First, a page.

“We have had our setbacks in terms of yields,” he said, referencing the East Coast apple shortage. “But the trend is still growing.”
Several studies have been publicized that help demonstrate these increases, including the U.S. Department of Agriculture’s National Agriculture Statistics Service’s “2011 Certified Organic Production Survey,” released in October.
“With over $3.5 billion in total farm-gate sales, organic ranks fifth among commodity classes and is larger than peanuts and cotton combined,” said Christine Bushway, chief executive officer and executive director of the Brattleboro, Vt.-based Organic Trade Association.
Other results published in the USDA survey include that certified organic farms generated $1.1 billion in vegetable sales and $494.8 million in fruit sales. Organic berries accounted for $125.3 million in farm sales.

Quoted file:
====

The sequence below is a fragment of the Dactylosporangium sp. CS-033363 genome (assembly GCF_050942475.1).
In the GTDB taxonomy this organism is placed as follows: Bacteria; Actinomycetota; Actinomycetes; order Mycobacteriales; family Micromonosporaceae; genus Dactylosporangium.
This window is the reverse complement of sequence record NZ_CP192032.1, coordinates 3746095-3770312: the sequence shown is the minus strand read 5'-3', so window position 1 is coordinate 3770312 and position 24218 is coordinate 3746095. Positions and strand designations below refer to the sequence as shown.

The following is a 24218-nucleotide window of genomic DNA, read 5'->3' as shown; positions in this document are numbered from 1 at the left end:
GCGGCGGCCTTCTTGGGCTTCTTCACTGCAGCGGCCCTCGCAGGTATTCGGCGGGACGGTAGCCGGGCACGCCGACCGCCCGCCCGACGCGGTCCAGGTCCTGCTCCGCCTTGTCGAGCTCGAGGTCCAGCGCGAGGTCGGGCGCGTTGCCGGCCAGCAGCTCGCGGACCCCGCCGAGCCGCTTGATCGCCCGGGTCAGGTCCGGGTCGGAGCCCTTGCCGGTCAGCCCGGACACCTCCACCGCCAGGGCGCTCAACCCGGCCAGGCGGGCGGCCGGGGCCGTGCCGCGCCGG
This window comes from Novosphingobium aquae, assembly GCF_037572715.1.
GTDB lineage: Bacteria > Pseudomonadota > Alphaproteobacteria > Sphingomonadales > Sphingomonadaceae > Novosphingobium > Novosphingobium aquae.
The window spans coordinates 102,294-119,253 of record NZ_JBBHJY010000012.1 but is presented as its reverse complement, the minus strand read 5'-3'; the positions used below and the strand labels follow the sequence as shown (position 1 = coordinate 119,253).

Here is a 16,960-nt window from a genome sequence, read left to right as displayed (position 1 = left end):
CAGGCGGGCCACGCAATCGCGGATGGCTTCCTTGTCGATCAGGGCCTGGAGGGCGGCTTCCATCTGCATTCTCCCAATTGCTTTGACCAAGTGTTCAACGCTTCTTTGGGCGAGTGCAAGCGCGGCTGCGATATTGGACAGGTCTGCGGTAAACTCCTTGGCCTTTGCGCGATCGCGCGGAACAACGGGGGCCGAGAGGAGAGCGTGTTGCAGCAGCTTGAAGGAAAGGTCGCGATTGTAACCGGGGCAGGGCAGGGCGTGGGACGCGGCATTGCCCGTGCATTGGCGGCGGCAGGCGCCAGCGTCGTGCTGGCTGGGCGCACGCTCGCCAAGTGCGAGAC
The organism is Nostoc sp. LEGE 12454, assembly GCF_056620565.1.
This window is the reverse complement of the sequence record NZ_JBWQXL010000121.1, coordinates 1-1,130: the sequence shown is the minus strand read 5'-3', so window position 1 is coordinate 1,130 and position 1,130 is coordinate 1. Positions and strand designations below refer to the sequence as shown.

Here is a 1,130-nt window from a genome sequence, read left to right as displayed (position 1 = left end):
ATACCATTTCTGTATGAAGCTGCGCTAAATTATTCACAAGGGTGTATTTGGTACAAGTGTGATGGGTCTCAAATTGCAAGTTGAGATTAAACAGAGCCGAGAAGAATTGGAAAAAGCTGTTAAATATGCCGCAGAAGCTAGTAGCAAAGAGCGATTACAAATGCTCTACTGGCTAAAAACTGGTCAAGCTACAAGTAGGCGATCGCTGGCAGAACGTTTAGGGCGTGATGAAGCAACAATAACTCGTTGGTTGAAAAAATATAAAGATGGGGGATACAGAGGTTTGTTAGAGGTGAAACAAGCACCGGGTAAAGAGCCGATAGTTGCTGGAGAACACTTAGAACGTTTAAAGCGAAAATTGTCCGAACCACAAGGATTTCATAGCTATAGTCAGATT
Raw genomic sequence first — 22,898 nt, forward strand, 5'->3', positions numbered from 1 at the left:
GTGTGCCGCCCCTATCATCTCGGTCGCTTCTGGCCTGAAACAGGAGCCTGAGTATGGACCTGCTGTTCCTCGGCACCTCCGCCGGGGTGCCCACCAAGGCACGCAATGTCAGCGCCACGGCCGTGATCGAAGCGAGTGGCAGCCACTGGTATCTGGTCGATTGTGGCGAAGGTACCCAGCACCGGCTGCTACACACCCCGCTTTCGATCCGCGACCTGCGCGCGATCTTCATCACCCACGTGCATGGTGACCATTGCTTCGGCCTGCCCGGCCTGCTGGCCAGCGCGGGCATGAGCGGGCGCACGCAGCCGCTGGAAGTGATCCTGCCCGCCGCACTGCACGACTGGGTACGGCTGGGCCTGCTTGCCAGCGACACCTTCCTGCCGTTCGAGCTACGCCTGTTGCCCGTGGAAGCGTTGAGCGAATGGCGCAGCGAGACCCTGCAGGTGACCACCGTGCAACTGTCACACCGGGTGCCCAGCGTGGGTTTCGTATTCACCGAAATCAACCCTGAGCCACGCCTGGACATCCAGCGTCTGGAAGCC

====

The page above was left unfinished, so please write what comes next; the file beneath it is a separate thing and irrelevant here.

Room for growth
“Prior to the economy dipping from 2002-08, the organic industry was on a roll, growing at a nearly 20% clip,” said Simcha Weinstein, director of marketing for Albert’s Organics, Bridgeport, N.J.
Since then, the growth has slowed, though it has remained around 9%, a higher rate than the overall food industry, according to Weinstein. However, he said he expects the rate to increase.
“We expect that the organic food market will surge at a (compound annual growth rate) of around 14% during 2011-15,” he said, referencing a study by RNCOS, a market research and information analysis company based in Noida, India.
Others agree that coming years look to be profitable.
“Despite the recession we’ve been experiencing in our country, I feel very optimistic about the growth of the organic market,” said Denise Ryan, external relations director for the Organic Farming Research Foundation, Santa Cruz, Calif. “It’s an extremely exciting opportunity for America. It’s unique that we are in an economic situation where we have demand exceeding supply.”